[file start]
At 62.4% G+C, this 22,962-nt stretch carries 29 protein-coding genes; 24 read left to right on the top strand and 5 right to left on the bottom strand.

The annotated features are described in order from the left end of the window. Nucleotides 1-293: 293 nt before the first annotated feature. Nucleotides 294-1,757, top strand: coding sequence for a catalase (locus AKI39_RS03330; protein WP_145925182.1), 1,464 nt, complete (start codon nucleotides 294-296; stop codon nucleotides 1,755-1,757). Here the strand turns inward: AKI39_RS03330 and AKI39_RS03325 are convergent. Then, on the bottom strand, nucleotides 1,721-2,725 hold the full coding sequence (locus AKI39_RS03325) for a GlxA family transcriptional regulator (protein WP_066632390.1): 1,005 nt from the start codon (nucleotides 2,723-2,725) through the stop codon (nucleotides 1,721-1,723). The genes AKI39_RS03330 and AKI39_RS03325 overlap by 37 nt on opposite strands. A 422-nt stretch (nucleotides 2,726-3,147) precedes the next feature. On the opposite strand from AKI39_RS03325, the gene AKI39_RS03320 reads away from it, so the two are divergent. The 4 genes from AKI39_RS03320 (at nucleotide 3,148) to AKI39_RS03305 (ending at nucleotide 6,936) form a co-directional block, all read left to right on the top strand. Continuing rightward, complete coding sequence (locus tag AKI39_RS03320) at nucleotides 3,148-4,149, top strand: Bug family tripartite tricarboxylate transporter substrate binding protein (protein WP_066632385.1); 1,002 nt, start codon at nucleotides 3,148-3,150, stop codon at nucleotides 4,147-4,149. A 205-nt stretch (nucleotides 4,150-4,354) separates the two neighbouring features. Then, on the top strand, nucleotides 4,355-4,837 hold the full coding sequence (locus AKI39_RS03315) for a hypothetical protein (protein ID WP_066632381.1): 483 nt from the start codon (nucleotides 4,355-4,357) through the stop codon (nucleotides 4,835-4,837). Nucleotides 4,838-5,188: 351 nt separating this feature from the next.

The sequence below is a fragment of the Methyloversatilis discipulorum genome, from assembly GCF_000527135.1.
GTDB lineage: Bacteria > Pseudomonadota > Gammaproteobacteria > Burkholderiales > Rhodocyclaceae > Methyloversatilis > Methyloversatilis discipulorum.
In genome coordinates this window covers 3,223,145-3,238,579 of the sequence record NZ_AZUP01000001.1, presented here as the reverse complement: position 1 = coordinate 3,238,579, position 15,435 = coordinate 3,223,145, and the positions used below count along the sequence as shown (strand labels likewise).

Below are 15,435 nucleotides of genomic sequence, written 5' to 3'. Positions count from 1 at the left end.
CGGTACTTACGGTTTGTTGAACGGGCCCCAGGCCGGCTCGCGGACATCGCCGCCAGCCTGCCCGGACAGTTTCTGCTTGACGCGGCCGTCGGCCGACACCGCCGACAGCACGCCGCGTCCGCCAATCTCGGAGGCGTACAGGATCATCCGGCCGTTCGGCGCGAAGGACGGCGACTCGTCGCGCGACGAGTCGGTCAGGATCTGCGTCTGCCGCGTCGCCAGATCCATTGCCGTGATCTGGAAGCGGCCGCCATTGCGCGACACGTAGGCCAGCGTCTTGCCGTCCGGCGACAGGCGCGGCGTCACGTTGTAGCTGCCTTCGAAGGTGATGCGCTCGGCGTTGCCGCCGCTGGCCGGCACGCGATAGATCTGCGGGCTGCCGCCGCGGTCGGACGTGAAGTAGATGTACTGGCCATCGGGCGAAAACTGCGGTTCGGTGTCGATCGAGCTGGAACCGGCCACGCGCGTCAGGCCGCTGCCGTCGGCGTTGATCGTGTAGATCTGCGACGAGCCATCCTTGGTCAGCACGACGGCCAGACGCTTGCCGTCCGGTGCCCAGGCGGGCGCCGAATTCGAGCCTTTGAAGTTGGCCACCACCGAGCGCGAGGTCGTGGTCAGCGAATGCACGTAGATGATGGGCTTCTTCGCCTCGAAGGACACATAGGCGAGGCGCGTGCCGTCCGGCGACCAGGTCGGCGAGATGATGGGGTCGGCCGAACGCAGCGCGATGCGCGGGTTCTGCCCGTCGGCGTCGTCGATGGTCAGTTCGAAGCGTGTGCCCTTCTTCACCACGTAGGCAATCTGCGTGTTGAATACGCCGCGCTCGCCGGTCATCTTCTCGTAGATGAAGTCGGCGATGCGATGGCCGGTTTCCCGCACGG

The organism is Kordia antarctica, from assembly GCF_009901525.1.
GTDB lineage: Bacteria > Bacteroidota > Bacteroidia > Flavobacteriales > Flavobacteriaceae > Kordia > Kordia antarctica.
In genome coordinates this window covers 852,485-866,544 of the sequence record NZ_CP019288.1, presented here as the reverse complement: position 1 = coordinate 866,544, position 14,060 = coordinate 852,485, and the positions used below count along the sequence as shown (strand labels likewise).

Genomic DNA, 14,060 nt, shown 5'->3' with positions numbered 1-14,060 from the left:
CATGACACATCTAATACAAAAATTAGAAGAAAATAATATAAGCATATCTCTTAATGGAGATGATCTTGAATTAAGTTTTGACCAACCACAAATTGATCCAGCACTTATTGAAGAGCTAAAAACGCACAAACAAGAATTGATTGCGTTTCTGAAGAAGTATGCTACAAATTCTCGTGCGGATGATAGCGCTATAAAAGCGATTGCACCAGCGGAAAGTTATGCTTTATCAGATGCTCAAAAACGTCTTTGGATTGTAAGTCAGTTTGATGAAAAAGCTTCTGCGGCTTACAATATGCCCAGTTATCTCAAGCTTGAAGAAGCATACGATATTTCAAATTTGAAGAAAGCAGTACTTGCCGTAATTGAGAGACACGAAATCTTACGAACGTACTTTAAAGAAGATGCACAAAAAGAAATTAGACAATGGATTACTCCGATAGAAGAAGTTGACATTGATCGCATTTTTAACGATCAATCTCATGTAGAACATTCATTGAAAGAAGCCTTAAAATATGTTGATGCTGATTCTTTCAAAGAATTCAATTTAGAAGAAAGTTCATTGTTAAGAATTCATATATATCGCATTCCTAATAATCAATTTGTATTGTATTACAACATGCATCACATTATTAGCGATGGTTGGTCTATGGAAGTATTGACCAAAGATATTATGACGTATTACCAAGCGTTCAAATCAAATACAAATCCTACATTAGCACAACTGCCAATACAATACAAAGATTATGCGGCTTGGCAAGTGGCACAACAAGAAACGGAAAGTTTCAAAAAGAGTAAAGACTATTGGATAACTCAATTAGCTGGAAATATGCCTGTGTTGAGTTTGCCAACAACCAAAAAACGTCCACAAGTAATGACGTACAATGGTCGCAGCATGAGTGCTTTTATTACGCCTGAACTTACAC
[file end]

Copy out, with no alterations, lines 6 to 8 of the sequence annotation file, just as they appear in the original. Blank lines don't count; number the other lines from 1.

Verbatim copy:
Below are 15,435 nucleotides of genomic sequence, written 5' to 3'. Positions count from 1 at the left end.
CGGTACTTACGGTTTGTTGAACGGGCCCCAGGCCGGCTCGCGGACATCGCCGCCAGCCTGCCCGGACAGTTTCTGCTTGACGCGGCCGTCGGCCGACACCGCCGACAGCACGCCGCGTCCGCCAATCTCGGAGGCGTACAGGATCATCCGGCCGTTCGGCGCGAAGGACGGCGACTCGTCGCGCGACGAGTCGGTCAGGATCTGCGTCTGCCGCGTCGCCAGATCCATTGCCGTGATCTGGAAGCGGCCGCCATTGCGCGACACGTAGGCCAGCGTCTTGCCGTCCGGCGACAGGCGCGGCGTCACGTTGTAGCTGCCTTCGAAGGTGATGCGCTCGGCGTTGCCGCCGCTGGCCGGCACGCGATAGATCTGCGGGCTGCCGCCGCGGTCGGACGTGAAGTAGATGTACTGGCCATCGGGCGAAAACTGCGGTTCGGTGTCGATCGAGCTGGAACCGGCCACGCGCGTCAGGCCGCTGCCGTCGGCGTTGATCGTGTAGATCTGCGACGAGCCATCCTTGGTCAGCACGACGGCCAGACGCTTGCCGTCCGGTGCCCAGGCGGGCGCCGAATTCGAGCCTTTGAAGTTGGCCACCACCGAGCGCGAGGTCGTGGTCAGCGAATGCACGTAGATGATGGGCTTCTTCGCCTCGAAGGACACATAGGCGAGGCGCGTGCCGTCCGGCGACCAGGTCGGCGAGATGATGGGGTCGGCCGAACGCAGCGCGATGCGCGGGTTCTGCCCGTCGGCGTCGTCGATGGTCAGTTCGAAGCGTGTGCCCTTCTTCACCACGTAGGCAATCTGCGTGTTGAATACGCCGCGCTCGCCGGTCATCTTCTCGTAGATGAAGTCGGCGATGCGATGGCCGGTTTCCCGCACGG

The organism is Kordia antarctica, from assembly GCF_009901525.1.